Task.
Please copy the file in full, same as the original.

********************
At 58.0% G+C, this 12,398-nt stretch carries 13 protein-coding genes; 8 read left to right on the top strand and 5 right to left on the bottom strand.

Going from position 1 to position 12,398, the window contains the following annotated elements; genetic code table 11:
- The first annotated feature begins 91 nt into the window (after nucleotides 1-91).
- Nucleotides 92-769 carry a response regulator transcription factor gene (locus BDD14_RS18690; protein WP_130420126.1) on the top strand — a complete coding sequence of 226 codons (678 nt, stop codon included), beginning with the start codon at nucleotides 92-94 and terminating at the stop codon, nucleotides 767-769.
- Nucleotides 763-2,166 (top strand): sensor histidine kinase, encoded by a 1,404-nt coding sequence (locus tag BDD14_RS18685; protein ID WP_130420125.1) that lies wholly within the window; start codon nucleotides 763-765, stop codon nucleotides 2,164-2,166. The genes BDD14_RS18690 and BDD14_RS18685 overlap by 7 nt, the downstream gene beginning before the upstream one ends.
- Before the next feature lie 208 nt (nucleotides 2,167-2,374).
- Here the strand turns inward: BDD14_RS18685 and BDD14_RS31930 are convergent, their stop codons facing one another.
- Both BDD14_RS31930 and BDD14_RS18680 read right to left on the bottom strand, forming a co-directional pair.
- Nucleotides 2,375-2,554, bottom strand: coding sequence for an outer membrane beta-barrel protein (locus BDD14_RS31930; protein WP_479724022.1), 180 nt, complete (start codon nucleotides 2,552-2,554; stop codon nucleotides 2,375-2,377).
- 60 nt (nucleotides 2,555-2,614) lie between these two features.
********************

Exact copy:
At 58.0% G+C, this 12,398-nt stretch carries 13 protein-coding genes; 8 read left to right on the top strand and 5 right to left on the bottom strand.

Going from position 1 to position 12,398, the window contains the following annotated elements; genetic code table 11:
- The first annotated feature begins 91 nt into the window (after nucleotides 1-91).
- Nucleotides 92-769 carry a response regulator transcription factor gene (locus BDD14_RS18690; protein WP_130420126.1) on the top strand — a complete coding sequence of 226 codons (678 nt, stop codon included), beginning with the start codon at nucleotides 92-94 and terminating at the stop codon, nucleotides 767-769.
- Nucleotides 763-2,166 (top strand): sensor histidine kinase, encoded by a 1,404-nt coding sequence (locus tag BDD14_RS18685; protein ID WP_130420125.1) that lies wholly within the window; start codon nucleotides 763-765, stop codon nucleotides 2,164-2,166. The genes BDD14_RS18690 and BDD14_RS18685 overlap by 7 nt, the downstream gene beginning before the upstream one ends.
- Before the next feature lie 208 nt (nucleotides 2,167-2,374).
- Here the strand turns inward: BDD14_RS18685 and BDD14_RS31930 are convergent, their stop codons facing one another.
- Both BDD14_RS31930 and BDD14_RS18680 read right to left on the bottom strand, forming a co-directional pair.
- Nucleotides 2,375-2,554, bottom strand: coding sequence for an outer membrane beta-barrel protein (locus BDD14_RS31930; protein WP_479724022.1), 180 nt, complete (start codon nucleotides 2,552-2,554; stop codon nucleotides 2,375-2,377).
- 60 nt (nucleotides 2,555-2,614) lie between these two features.